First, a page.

Sunday, June 14, 2009

Flat Black Helicopter

In the first of what may become a new series of posts, I'll be sharing a series of web search results based on a dream I had. I was working on a film set for some crazy Australian director, (I can't wait to meet him!) and the cast and crew were on the top of a hill overlooking a valley. There was a huge glass-blowing furnace that everyone was fueling by breathing into long tube stuck into the furnace. And they were all dressed like Dickensian Paupers. I know.

What inspired this post, however is what happened right at the end. I was looking at the moon, and saw a little flicker of red light just beyond it. After all of my crop circle research lately, I was thinking of what the first sign of Nibiru will be like from Earth. But as always, that's another story.

With unbelievable speed the source of came zooming towards the hilltop. At a distance it looked like a helicopter. Here's where it gets fun. That prompted me to look up what I thought it looked like. The first image came from Artist Christopher Conte. This guy is a true Leonardo da Vinci type. He is a trained artist that design prosthetics and biomachines, in addition to a unmanned helicopter for the military that looks close to the craft in my dream pictured up top. Check him out.

As the helicopter dramatically dropped below the ridgeline, only to emerge seconds later and come directly overhead, people noticed and started questioning what it was. As it got closer it looked nothing like this folding Hummel Helicopter, but that's another interesting search result. It actually looked like a flat black sting ray with short wings. It was directly overhead, within a meter of our heads. It got closer and closer until it was directly over me. At this point I had that feeling that my life had just taken a turn for the bizarro X-files.

To my relief I woke up and, to my knowledge, haven't been the subject of an abduction. The closest match to "Flat Black Helicopter" was actually a new beer brewed with coffee called the "Flat Earth Black Helicopter", oddly enough, as described by Aaron Landry. To give you the full background and draw you pictures of what I really saw in my dream, we'll have to discuss it over a cold one.

Wednesday, June 10, 2009

Durham, NC in Top Ten Places to Live

I love Durham. Directly from the U.S. News & World Report...

Best Places to Live 2009
U.S. News & World Report, 09 June 2009

U.S. News & World Report looked at areas with strong economies, low living costs, and plenty of fun things to do.

With the decade winding to a close, Americans have grown increasingly reluctant to gas up their moving vans. Last year, the Census Bureau's national mover rate—which represents the percentage of Americans 1 year and older who moved within the past year—hit its lowest level since 1948, when the bureau began tracking the data. And who can blame us? In the face of a terrifying banking crisis, a historic housing crash, and a grueling recession, relocating to a new city isn't exactly on the to-do list. But despite the uncertain economy, the nation's diverse topography presents an enviable menu of great places to find work, retire, or just change your scene.

In selecting our Best Places to Live for 2009, U.S. News took a thrift-conscious approach: We looked for affordable communities that have strong economies and plenty of fun things to do. The cities we selected are as distinct as America itself—ranging from a quaint suburb to a live-music mecca. But whether you prefer hiking through the Rocky Mountains, pulling a fish out of the Atlantic Ocean, or grilling hot dogs at a college football tailgate, here are 10 places that will fill up your daybook without emptying your wallet...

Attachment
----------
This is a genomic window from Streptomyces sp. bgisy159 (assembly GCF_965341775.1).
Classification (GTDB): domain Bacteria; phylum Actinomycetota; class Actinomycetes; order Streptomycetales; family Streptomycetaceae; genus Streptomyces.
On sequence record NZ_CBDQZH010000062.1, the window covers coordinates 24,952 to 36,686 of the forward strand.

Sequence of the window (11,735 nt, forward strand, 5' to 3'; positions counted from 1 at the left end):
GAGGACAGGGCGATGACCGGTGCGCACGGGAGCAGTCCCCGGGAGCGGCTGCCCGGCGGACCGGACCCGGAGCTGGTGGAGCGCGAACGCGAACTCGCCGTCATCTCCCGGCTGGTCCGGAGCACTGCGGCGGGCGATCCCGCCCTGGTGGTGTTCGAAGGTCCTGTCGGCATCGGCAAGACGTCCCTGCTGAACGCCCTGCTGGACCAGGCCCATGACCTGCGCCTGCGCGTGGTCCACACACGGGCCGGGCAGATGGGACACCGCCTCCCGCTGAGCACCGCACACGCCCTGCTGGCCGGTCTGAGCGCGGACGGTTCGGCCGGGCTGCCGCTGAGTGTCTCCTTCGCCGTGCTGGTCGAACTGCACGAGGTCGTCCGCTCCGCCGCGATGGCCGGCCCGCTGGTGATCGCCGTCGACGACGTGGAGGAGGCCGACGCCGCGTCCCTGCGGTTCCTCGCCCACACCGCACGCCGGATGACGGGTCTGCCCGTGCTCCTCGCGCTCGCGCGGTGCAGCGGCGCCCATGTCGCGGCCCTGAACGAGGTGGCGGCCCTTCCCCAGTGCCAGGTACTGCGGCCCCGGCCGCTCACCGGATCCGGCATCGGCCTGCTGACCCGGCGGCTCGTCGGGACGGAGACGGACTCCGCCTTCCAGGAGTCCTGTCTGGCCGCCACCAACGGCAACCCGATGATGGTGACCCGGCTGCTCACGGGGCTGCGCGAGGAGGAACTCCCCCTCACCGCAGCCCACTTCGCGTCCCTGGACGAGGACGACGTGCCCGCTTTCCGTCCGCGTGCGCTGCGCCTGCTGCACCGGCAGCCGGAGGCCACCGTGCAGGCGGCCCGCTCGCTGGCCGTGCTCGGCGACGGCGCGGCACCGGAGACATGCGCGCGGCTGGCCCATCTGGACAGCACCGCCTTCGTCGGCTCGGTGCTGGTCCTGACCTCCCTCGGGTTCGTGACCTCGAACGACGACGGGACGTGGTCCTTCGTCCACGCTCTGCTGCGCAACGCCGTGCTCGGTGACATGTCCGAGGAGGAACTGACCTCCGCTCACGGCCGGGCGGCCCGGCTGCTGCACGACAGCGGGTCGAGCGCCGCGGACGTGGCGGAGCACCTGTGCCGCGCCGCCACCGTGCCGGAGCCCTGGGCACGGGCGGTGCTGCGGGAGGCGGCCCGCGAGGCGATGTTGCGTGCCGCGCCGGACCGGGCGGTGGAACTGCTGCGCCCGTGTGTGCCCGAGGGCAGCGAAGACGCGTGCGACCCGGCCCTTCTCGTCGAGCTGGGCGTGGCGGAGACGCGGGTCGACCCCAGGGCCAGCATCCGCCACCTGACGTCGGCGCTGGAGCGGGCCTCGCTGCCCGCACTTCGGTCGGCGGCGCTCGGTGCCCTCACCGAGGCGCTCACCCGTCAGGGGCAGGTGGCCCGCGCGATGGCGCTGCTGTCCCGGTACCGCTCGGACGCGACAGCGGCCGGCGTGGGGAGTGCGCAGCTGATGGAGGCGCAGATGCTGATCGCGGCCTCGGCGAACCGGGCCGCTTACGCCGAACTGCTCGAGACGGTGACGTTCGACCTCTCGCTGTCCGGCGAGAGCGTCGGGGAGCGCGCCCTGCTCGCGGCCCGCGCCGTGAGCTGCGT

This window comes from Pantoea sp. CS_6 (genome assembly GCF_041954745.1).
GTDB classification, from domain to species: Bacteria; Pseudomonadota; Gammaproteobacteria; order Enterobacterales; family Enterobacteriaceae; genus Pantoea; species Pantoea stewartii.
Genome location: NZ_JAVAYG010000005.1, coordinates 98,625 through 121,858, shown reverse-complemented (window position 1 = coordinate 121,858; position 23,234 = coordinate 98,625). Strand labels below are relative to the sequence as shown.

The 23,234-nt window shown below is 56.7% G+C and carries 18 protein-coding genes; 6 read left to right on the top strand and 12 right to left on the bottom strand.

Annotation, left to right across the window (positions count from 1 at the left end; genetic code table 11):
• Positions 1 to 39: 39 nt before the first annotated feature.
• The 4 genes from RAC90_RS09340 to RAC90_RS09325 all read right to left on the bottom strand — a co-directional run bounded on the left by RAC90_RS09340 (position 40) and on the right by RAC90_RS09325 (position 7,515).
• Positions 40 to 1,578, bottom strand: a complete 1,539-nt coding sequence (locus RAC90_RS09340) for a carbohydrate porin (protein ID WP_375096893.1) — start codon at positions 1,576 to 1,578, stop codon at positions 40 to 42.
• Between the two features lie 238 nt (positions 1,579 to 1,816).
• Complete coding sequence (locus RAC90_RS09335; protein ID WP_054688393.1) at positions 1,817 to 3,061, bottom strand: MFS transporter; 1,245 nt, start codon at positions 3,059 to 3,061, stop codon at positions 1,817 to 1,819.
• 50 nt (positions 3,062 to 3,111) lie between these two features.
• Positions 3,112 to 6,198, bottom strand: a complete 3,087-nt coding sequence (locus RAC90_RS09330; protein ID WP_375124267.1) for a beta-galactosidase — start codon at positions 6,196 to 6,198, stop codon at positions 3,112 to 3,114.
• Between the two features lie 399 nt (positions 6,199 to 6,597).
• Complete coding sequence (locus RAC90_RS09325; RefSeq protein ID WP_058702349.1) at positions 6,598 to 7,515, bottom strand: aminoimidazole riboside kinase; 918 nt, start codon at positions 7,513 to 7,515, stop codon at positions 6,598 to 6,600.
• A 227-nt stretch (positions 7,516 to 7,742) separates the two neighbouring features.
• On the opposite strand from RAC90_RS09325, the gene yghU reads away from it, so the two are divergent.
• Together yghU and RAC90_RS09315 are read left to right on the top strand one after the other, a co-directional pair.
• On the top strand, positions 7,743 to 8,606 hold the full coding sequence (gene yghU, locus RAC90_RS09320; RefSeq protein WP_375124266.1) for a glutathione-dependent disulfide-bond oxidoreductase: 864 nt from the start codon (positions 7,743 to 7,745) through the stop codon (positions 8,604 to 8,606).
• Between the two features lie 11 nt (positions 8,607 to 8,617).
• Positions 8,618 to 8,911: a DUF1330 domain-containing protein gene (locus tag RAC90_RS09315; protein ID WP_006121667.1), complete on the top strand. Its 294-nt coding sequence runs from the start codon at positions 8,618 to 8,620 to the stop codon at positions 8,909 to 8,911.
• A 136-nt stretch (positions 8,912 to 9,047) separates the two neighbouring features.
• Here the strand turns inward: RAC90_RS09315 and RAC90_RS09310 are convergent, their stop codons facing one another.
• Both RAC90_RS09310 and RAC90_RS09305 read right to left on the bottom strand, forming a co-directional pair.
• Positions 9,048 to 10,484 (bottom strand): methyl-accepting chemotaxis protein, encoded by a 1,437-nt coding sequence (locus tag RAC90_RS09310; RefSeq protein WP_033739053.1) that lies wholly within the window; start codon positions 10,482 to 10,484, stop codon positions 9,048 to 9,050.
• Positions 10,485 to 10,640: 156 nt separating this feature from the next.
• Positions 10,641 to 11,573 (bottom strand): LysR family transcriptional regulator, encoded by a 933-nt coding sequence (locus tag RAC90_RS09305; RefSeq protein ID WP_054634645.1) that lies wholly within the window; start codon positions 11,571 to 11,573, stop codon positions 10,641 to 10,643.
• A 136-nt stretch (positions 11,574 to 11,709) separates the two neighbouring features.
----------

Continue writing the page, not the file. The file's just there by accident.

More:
Durham, North Carolina
Once a tobacco town, Durham, N.C., has evolved into a world-class center of all things advanced. This city of 206,000, located halfway between the Atlantic coast and the Great Smoky Mountains, is called the "City of Medicine" because of its expansive healthcare industry. And although widely known as the home of prestigious Duke University, it's also a thriving technology hub. At the same time, Durham's mild climate allows residents to get out and explore the region's abundant outdoor attractions. Consider hiking one of the many distinct trails and greenways or heading over to the Durham Bulls Athletic Park for an afternoon baseball game.

More on Durham...

The Nine Other Best Places to Live...

Albuquerque, New Mexico
Along the banks of the Rio Grande, with the Sandia Mountains in the background, is the beautiful city of Albuquerque, N.M. The sunny climate and endless landscape have long drawn writers, poets, and artists to this spot, which includes an unconventional mix of American Indian, Hispanic, and Anglo cultures. But it's not just freethinkers who drift to this Southwestern city of 511,000. Kirtland Air Force Base, Sandia National Laboratories, and Intel Corp. have helped develop the area into a manufacturing and research hub. They provide a stable anchor for the local economy.

Auburn, Alabama
For Southern charm with collegiate vigor, consider Auburn, Ala. This diamond on the eastern Alabama plains has a population of just under 50,000 and is home to Auburn University. On football Saturdays, when die-hard fans arrive in droves to cheer their beloved Tigers, Auburn swells to the state's fifth-most-populous city. And as Auburn's largest employer, the university also plays a starring role in the local economy.

Austin, Texas
If you're a free spirit, music junkie, or barbecue lover—or if you simply have what it takes to "keep Austin weird"—Texas's state capital is for you. Considered ground zero for live music, this city of 716,000 residents is home to legions of musicians and nearly 200 performance venues. In addition, Austin hosts the always popular South by Southwest festival. Since its inception in 1987, the event has mushroomed from a local gathering to a 1,800-band, 80-stage extravaganza of music, filmmaking, and interactive activities featuring performers from all over the world. Austin is also a high-tech hub, with companies like Dell and IBM, which employ thousands of residents.